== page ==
A massive black hole exists in almost every galaxy. Black holes occasionally radiate a vast amount of light by releasing gravitational energy of accreting gas with a cumulative active period of only a few 108 yr, the so-called duty cycle of the active galactic nuclei. Many galaxies today host a starving massive black hole. Although galaxy collisions have been thought to enhance nucleus activity1,2, the origin of the duty cycle, especially the shutdown process, is still a critical issue3. Here, we show that galaxy collisions are also capable of suppressing black hole fuelling, by using an analytic model and three-dimensional hydrodynamic simulations and by applying the well-determined parameter sets for the galactic collision in the Andromeda galaxy4,5. Our models demonstrate that a central collision of galaxies can strip the torus-shaped gas surrounding the massive black hole, the putative fuelling source. The derived condition for switching off the black hole fuelling indicates that a notable fraction of currently bright nuclei can become inactive, which is reminiscent of the fading or dying active nucleus phenomena6,7,8,9 that are associated with galaxy merging events. Galaxy collisions may therefore be responsible for both switching off and turning on the nucleus activity, depending on the collision orbit (head-on or far-off-centre).
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Source data are provided with this paper. The data that support the findings of this study are available from the corresponding author upon reasonable request, although the requester will be responsible for providing the very considerable resources needed for transferring and storing these data.
The parent code MAGI has been made publicly available at https://bitbucket.org/ymiki/magi. It is expected that most of the extensions and modifications made to meet the specific requirements for this project will be made available in the future release; those interested can contact the corresponding author for further information.
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We are grateful to A. Wagner, M. Umemura and K. Ohsuga for careful reading of the manuscript and for the comments that improved the manuscript. Numerical computations were performed with computational resources provided by the Multidisciplinary Cooperative Research Program of the Center for Computational Sciences at the University of Tsukuba, the Oakforest-PACS operated by the Joint Center for Advanced High-Performance Computing (JCAHPC), and resources in the Information Technology Center at the University of Tokyo. This work was supported in part by Grants-in-Aid for Specially Promoted Research by the Ministry of Education, Culture, Sports, Science and Technology (MEXT) (16002003), and by Grants-in-Aid for Scientific Research by the Japan Society for the Promotion of Sciences (JSPS) ((S) 20224002; (A) 21244013; (C) JP17K05389) and JSPS KAKENHI grant nos. JP20K14517 and JP20K04022.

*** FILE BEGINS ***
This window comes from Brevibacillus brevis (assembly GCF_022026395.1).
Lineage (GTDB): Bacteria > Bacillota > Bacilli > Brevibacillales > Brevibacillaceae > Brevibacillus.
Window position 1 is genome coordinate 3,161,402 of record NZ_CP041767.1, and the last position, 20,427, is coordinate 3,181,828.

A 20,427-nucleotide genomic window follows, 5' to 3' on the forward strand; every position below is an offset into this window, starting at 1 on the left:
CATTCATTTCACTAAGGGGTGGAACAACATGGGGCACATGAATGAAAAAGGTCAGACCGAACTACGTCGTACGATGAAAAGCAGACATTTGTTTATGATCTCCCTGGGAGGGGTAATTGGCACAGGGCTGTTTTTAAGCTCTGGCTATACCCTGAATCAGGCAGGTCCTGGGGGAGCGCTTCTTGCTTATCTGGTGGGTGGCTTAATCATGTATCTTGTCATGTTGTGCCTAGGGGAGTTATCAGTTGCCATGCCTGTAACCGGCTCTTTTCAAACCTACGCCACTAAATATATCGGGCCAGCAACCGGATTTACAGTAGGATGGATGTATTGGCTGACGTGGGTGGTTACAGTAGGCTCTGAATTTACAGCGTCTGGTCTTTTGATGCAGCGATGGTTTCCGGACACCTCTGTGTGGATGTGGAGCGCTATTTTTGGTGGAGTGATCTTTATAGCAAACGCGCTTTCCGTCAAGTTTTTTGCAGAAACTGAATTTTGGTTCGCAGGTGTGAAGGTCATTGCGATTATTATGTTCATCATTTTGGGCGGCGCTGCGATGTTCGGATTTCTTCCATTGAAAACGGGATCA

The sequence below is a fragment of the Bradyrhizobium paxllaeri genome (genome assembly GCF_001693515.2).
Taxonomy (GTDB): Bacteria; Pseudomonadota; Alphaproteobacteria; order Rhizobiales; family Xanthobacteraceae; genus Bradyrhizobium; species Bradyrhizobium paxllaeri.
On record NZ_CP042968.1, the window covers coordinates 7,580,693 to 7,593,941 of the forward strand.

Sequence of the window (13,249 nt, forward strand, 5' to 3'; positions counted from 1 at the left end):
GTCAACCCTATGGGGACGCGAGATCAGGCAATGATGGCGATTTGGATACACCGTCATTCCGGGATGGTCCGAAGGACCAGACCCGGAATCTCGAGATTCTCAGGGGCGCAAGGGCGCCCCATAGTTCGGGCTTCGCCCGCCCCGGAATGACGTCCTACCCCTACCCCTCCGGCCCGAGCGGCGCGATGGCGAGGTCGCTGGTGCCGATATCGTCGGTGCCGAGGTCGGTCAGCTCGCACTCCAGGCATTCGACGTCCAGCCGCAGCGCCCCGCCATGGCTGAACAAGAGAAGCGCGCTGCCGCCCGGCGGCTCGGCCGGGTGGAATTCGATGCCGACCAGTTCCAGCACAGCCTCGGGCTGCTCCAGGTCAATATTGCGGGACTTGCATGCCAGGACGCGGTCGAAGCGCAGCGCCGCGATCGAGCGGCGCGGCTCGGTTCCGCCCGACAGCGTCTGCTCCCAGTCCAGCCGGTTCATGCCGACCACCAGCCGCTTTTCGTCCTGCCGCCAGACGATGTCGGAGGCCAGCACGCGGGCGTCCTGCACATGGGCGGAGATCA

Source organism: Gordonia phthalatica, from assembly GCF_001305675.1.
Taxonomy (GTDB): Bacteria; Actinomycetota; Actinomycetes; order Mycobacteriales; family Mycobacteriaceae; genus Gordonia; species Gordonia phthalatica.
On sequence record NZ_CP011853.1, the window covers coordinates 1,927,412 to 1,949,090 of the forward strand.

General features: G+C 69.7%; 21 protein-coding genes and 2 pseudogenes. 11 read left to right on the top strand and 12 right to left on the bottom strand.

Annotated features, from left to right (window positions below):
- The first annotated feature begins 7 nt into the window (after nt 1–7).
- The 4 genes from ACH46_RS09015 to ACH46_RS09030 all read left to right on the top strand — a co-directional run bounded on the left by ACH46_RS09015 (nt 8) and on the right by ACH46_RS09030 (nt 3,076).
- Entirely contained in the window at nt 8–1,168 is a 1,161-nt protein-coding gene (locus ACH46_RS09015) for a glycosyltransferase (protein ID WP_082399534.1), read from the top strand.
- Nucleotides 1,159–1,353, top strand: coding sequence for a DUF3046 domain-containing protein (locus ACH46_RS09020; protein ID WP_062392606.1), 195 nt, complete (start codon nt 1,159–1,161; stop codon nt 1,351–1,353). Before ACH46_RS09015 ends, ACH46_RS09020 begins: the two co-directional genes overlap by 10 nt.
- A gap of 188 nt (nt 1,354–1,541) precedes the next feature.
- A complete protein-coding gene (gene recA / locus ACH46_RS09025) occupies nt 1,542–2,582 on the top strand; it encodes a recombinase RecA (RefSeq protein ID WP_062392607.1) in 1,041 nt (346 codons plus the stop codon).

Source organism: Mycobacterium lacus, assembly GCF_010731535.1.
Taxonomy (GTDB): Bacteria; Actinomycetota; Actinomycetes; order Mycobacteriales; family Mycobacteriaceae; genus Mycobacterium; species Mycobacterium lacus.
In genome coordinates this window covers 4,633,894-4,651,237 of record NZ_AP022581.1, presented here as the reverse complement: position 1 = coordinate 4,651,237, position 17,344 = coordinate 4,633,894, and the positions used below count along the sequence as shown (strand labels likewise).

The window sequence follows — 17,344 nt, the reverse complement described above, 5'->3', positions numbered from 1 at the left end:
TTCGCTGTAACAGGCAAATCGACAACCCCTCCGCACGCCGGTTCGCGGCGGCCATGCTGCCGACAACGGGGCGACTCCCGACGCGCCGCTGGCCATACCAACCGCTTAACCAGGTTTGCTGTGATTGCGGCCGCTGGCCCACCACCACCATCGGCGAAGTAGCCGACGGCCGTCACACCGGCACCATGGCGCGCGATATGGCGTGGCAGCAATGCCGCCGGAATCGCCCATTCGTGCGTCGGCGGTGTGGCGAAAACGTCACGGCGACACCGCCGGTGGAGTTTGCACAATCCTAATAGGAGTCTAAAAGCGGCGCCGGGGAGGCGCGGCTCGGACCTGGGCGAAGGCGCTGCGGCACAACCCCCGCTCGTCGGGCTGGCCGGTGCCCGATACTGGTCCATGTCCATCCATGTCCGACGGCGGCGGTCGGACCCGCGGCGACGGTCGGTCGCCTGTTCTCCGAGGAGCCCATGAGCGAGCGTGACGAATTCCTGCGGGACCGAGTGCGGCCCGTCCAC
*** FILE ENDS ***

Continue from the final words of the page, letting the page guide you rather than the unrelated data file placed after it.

The authors declare no competing interests.
Peer review information Nature Astronomy thanks Jorge Moreno and the other, anonymous, reviewer(s) for their contribution to the peer review of this work.
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Extended Data Fig. 1 Simulation parameters.
Parameters of three-dimensional hydrodynamic simulations are summarized.
Extended Data Fig. 2 Radial profile of the ratio of the gas column-densities of the infalling satellite galaxy to that of the central torus, Σsatellite/Σtorus.
The solid and dotted curves show the gas column-densities ratio for η = 100 and 10, respectively.
Extended Data Fig. 3 Orbital parameters of the Milky Way satellites.
Pericentres, rperi, apocentres, rapo, orbital eccentricities, e, and orbital periods, Tr, are tabulated (median values with 84.1 and 15.9 percentiles at the 1σ confidence level).
Extended Data Fig. 4 A series of snapshots of a clump exposed to the fast gas travelling from the left side of the simulation box.
From a to e, each panel shows the volume-density distribution ρ(z, x) in the y = 0 plane at 0, 1, 2, 3, 4 kyr after the simulation starts.
Extended Data Fig. 5 Time evolution of various clumps exposed to fast infalling gas.
Different colours and linetypes indicate various clump masses Mclump and clump radii (rclump): Mclump = 1.4M⊙ (blue), 14 M⊙ (red) and 140 M⊙ (black); rclump = 10−3 pc (solid), 10−2 pc (dotted) and 0.1 pc (dashed).
Extended Data Fig. 6 Time evolution of various clumps examined in Extended Data Fig. 5, presented with the normalized quantities in both axes.
The crossing time of a clump tcross is defined as rclump divided by the infalling gas flow velocity of 850 km s−1: tcross = 1.2 yr, 12 yr and 120 yr for rclump = 10−3 pc, 10−2 pc and 0.1 pc, respectively. All nine curves are totally overlapping in the normalised axes.
Supplementary Video 1
Time evolution of the torus gas in the torus frame (corresponding to Fig. 1a–d).
Supplementary Video 2
Time evolution of the torus gas in the torus frame (corresponding to Fig. 1e–h).
Source Data Fig. 1
Numerical data used to generate the figure.
Source Data Fig. 2
Numerical data used to plot curves in the figure.
Source Data Fig. 3
Numerical data used to plot points in the figure.
Source Data Fig. 4
Numerical data used to generate graphs in the figure.
Source Data Extended Data Fig. 2
Numerical data used to generate graphs in the figure.
Source Data Extended Data Fig. 3
Numerical data used to generate table (data are identical to those for Fig. 4).
Source Data Extended Data Fig. 6
Numerical data used to generate graphs in the figure (data are identical to those for Extended Data Fig. 5).
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Miki, Y., Mori, M. & Kawaguchi, T. Destruction of the central black hole gas reservoir through head-on galaxy collisions. Nat Astron 5, 478–484 (2021). https://doi.org/10.1038/s41550-020-01286-9